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Legislators study bills for next year

Sep 26, 2019

BY: Citizens Count

The New Hampshire legislative session ended in June, and most of the work on bills is done for this year. However, the New Hampshire House and Senate kept 230 bills in committee to work on through the fall. Gov. Sununu has also signed several bills to establish study commissions, which are tasked with recommending future legislation.

Here’s a snapshot of big issues getting studied for action in 2020.

Gas tax and road use fees

The House Public Works and Highways Committee is holding two bills over the summer related to road funding: HB 478 and HB 538.

HB 478 would establish a road usage fee – a surcharge on a car’s annual registration. The fee would go up to $111, based on a vehicle's miles per gallon.

HB 538 would increase the gas tax from $0.222 per gallon to $0.282.

The committee has held work sessions for both bills in September. They must make a recommendation on the bills for a full House vote in 2020.

Mandatory car insurance

New Hampshire does not require that motorists have insurance in order to register their cars. HB 613 would change that. The House Commerce and Consumer Affairs Committee is working on that bill over the summer. Their next work session is October 1.

Carbon tax

HB 735 would establish a fee on any carbon-based fuel imported, sold, or used in New Hampshire. The revenue from that fee would be split between greenhouse gas reduction programs, customer rebates, and administration costs.

The House Science, Technology and Energy Committee kept HB 735 for work over the summer. Their next work session is October 1.

Renewable energy

New Hampshire’s Renewable Portfolio Standard requires electricity providers to obtain a certain percentage of electricity from renewable energy sources each year, peaking at 25% in 2025. Now legislators are considering what should happen after 2025.

This fall the House Science, Technology and Energy Committee is working on SB 124, which would extend the Renewable Portfolio Standard goals to 60% renewable energy by 2040.

Plastic bans

This year the Senate shot down statewide bans on single-use carryout bags and plastic straws.

The issue isn’t dead yet, though. The House Municipal and County Government Committee is working on two related bills this fall: HB 102 and HB 559. Both bills would give cities and towns the power to limit single-use plastics, such as bags and straws.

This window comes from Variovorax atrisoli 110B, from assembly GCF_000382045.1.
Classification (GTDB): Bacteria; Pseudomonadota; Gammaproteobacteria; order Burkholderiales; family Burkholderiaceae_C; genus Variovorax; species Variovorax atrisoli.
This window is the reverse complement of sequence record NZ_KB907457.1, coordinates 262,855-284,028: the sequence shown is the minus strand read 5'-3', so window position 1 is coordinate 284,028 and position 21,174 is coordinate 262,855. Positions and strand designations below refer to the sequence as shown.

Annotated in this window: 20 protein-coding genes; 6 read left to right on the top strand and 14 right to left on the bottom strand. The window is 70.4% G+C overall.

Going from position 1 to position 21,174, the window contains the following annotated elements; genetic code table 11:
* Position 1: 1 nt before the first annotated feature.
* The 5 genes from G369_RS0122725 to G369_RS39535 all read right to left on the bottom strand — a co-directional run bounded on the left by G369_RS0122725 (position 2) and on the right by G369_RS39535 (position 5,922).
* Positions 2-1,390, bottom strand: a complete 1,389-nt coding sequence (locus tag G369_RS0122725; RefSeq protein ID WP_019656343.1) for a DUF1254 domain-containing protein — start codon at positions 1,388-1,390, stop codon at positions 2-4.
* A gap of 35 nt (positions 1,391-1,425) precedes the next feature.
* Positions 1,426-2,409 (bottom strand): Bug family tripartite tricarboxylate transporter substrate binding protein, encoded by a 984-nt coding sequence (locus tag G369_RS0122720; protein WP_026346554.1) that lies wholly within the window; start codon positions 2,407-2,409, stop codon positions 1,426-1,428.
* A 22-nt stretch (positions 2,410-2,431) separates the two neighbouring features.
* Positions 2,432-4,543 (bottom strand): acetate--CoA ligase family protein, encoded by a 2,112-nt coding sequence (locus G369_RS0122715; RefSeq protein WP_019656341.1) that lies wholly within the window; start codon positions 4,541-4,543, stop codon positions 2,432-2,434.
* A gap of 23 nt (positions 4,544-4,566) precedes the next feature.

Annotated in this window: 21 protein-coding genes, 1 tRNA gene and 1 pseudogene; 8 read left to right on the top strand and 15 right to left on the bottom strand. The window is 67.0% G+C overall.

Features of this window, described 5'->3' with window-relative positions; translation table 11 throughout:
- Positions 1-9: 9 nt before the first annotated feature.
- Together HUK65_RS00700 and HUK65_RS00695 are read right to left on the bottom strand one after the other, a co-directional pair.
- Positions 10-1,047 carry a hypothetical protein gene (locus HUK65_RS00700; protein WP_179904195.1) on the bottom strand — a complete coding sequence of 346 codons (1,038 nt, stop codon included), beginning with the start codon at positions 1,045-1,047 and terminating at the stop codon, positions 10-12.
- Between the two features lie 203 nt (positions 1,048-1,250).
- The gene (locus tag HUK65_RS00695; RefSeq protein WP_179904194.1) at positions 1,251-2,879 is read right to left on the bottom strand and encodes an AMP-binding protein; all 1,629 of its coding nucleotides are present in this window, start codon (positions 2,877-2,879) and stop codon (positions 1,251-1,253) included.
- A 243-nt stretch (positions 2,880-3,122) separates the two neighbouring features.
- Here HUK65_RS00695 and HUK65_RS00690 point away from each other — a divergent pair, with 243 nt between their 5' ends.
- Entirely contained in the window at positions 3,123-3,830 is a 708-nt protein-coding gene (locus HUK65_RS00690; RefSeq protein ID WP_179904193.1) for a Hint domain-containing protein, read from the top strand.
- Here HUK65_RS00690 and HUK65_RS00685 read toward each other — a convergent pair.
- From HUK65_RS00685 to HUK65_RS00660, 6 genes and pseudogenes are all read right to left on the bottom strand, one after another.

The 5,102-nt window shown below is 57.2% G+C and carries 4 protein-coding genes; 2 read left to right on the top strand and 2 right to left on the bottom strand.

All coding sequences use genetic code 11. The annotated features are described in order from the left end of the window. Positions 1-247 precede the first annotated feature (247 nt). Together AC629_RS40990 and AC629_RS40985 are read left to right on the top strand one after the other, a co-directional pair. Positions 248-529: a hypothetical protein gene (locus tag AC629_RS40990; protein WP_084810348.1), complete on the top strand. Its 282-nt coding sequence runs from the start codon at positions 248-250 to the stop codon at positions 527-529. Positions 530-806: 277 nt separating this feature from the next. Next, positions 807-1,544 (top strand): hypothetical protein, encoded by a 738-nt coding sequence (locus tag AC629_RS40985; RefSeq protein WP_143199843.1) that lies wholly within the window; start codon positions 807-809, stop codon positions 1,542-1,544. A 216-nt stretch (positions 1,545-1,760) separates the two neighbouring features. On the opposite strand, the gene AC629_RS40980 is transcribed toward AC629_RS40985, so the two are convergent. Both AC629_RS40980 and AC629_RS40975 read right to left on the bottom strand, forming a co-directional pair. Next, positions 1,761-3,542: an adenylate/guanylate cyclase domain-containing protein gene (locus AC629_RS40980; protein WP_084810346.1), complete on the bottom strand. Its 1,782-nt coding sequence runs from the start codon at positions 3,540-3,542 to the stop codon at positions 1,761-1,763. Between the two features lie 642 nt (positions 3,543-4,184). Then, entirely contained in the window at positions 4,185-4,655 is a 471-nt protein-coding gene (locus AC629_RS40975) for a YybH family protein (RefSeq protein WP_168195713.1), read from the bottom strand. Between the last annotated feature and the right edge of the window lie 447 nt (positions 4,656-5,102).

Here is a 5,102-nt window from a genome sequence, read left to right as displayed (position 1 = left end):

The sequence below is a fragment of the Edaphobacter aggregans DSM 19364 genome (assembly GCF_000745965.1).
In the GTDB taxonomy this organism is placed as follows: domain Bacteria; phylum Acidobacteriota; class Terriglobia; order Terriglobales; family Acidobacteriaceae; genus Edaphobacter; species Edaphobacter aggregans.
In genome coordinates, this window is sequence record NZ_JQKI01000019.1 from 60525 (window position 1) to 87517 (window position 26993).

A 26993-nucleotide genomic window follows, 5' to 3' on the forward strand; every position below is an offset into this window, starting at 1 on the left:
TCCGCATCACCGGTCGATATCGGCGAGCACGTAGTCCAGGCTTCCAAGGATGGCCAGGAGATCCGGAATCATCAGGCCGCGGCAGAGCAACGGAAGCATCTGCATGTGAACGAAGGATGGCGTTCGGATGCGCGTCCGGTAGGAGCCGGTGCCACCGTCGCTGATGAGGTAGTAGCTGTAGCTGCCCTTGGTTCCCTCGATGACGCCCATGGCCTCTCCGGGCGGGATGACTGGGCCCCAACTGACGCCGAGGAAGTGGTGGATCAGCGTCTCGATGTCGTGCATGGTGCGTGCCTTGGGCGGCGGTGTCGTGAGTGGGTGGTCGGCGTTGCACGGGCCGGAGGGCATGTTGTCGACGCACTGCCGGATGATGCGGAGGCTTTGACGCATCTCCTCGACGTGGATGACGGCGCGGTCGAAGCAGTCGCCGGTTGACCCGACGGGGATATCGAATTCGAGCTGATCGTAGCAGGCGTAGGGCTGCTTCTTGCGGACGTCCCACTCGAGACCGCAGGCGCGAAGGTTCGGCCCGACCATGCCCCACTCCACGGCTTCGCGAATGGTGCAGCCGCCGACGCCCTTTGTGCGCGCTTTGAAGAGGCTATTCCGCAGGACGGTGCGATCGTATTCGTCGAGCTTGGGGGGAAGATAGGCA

On a related note, Gov. Chris Sununu signed HB 617 to form a committee to study recycling streams and solid waste management in New Hampshire. Recycling is becoming more and more costly for towns and cities. The committee of legislators has until November 1 to recommend any new laws on that subject.

Affordable housing

The topic of affordable housing is getting a look from many angles this year.

Gov. Sununu signed SB 154, which creates a committee to study tax incentives for development of dense workforce housing in community centers. That committee must recommend any future legislation by November 1, 2019.

Sununu also signed HB 312, which creates a committee to study tiny houses. That committee must also make a report by November 1, 2019.

SB 43, also signed by Sununu, would establish a commission to study barriers to increased density of land development in New Hampshire. That commission must make an interim report by November 1, 2019 and a final report by November 1, 2020.

Marijuana legalization

This year the New Hampshire House approved marijuana legalization through HB 481. In May the Senate voted to send that bill to the Judiciary Committee for more work. HB 481 will come up for another Senate vote in 2020.

Education funding

The compromise budget that passed in September includes a new commission to study school funding. There is a school funding lawsuit making its way through the courts, so the work of this commission is critical.

Make your voice heard

Are you interested in any of these issues? Legislators will vote on them in 2020, so find your elected officials now and contact them to share your opinion.

Some of these committees and commissions may also hold public hearings or accept written input from citizens. If you’re interested in a particular topic, reach out to officials or contact us here at Citizens Count to learn more.


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